23 March 2023

Opinion piece: How uncompetitive markets reduce wages


Published in The Australian

Folk music is replete with songs about struggling employees in company towns. In Sixteen Tons, Johnny Cash sings ‘You load 16 tons, what do you get? / Another day older and deeper in debt / St. Peter, don't you call me 'cause I can't go / I owe my soul to the company store’.

Company towns were the extreme example of monopsony power. While monopolies hurt consumers, monopsonies hurt suppliers.

Today, company towns are rare, but monopsony power is growing. New research from economist Jonathan Hambur uses rich de-identified tax data. To measure concentration in labour markets across the country, it splits Australia into 290 working zones and 190 industries. For example, it might look at the concentration of employers for grocery workers in Wagga Wagga.

The analysis finds that wages tend to be lower when fewer employers dominate the market.

It also shows that employment is twice as concentrated in inner regional areas as it is in major cities. This suggests that monopsony power may be one of the reasons that workers living outside major cities tend to earn lower wages.

While labour markets in Australia have not become more concentrated over time, the negative impact of any given level of concentration on wages has increased.

For any given level of concentration, its negative impact on wages has more than doubled compared to the mid-2000s.

Because of this, employer market power could be a factor that has influenced the glacially slow growth of wages over the last decade. In real terms, average full-time wages grew by just 1 per cent from November 2012 to November 2022.

A lack of competition between employers might also explain why the share of productivity gains passed through to workers has declined over the past decade.

Declining firm entry and declining economic dynamism appear to be important factors contributing to the increased impact of concentration.

When firms enter, they tend to compete and poach staff away from existing firms to grow.

As such, they create better outside options for workers.

When firm entry rates are high, people are more likely to switch jobs, and this relationship is driven by people moving from incumbent to young firms.

We’ve always known that monopolies hurt the average person. By transferring resources from consumers to shareholders, they make the typical family worse off, and worsen inequality.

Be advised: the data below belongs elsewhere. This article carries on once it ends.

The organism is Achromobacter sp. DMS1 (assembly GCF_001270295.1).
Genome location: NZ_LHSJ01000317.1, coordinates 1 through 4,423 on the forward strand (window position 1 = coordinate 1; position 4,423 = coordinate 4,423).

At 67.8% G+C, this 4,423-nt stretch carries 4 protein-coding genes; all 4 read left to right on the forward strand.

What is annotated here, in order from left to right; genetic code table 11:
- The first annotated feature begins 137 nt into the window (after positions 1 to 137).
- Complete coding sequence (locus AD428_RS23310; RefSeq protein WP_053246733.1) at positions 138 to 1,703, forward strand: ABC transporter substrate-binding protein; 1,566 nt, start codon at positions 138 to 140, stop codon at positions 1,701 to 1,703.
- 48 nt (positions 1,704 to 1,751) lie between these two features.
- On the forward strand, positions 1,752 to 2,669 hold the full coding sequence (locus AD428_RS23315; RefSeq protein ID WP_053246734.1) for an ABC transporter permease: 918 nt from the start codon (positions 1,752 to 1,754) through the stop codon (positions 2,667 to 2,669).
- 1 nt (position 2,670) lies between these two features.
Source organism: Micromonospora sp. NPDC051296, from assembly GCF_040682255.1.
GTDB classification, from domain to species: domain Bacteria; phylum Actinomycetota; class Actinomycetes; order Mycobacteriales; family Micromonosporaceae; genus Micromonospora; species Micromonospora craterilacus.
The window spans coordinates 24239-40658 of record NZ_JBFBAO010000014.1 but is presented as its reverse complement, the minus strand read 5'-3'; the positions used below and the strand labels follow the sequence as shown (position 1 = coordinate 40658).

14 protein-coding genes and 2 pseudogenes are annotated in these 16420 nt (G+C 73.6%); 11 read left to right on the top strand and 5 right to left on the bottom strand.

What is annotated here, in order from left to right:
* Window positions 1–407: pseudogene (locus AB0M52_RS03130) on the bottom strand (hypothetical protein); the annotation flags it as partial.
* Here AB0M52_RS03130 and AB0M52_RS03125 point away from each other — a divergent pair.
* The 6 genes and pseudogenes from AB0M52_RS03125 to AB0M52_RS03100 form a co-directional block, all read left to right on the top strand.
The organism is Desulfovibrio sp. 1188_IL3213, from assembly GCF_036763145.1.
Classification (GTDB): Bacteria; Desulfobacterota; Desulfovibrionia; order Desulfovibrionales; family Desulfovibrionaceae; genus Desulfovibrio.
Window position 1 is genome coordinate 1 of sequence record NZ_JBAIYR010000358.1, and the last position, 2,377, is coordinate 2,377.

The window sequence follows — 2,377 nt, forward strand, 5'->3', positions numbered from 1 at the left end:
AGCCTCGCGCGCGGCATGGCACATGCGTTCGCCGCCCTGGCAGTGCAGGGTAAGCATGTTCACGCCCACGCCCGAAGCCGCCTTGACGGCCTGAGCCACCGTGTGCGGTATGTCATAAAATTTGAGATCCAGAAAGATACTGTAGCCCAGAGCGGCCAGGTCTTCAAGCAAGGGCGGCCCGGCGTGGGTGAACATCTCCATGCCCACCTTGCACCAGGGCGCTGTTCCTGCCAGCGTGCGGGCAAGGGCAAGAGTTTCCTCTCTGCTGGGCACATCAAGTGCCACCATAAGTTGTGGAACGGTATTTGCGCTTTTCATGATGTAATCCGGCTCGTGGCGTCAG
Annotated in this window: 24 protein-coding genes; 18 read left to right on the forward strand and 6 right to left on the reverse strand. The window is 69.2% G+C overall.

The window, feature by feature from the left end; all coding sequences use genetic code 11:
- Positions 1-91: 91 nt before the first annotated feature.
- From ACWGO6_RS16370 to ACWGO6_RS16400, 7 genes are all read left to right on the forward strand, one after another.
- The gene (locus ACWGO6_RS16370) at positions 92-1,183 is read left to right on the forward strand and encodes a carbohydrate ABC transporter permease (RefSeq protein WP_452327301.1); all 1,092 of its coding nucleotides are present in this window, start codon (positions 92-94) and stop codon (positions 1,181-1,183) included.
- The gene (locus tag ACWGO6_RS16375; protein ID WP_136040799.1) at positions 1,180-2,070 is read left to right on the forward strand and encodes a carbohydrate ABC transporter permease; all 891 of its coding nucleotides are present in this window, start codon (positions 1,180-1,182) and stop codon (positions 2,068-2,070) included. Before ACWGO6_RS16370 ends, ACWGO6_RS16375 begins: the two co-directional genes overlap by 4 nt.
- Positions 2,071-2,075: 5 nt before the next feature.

But now we can see another effect.

If those monopolies also exert monopsony power, then they may drive down wages.

Workers may get a smaller pay packet because of monopsony power, and then find that when they try to spend it, they get less for their money because of monopoly power.

It’s a double squeeze.

A particular concern in the labour market are non-compete and no-poach clauses.

A non-compete clause is one in which an employee agrees not to work in a similar industry or area for a period of time after their employment ends.

In Australia, I have been unable to find any surveys of the prevalence of non-compete clauses, though respected labour lawyers tell me they are commonplace. One gave me the example of a minimum wage worker in the early childhood sector whose contract included a non-compete clause.

No-poach clauses have a similar effect to non-compete clauses, by constraining employers from engaging workers who have recently been employed at a competing outlet. Major franchises such as McDonald's, Bakers Delight and Domino’s have standard clauses that prevent franchisees from hiring workers in other stores.

What can policymakers do?

In the US, the Federal Trade Commission has concluded that scrapping non‑compete clauses could boost worker earnings by almost US$300 billion, and close racial and gender pay gaps by up to 9 per cent. Accordingly, the Federal Trade Commission has now proposed a total ban on non-competes across the US economy.

Given the growing body of evidence about the way that non-compete clauses hamper job mobility and wage growth, I have asked the Australian Competition and Consumer Commission and Treasury for advice on the competitive impacts of non-compete clauses and any action the Australian Government should take in response.

And I encourage Australia’s large franchisors to publicly disclose whether their standard agreements contain no-poach clauses, and, if so, to justify why they are in the public interest.

At 12 per cent, the unionisation rate is now the lowest it has been since Federation. As the chant goes, ‘the workers, united, will never be defeated’. But in the modern era, employers are increasingly united, while workers are more fragmented than at any time in the past 120 years.

Constraining collusion between employers, and reconsidering the role of non-compete and no-poach clauses, will help ensure that employees get paid what they’re worth. More competition will help forge a more dynamic economy, and a fairer society.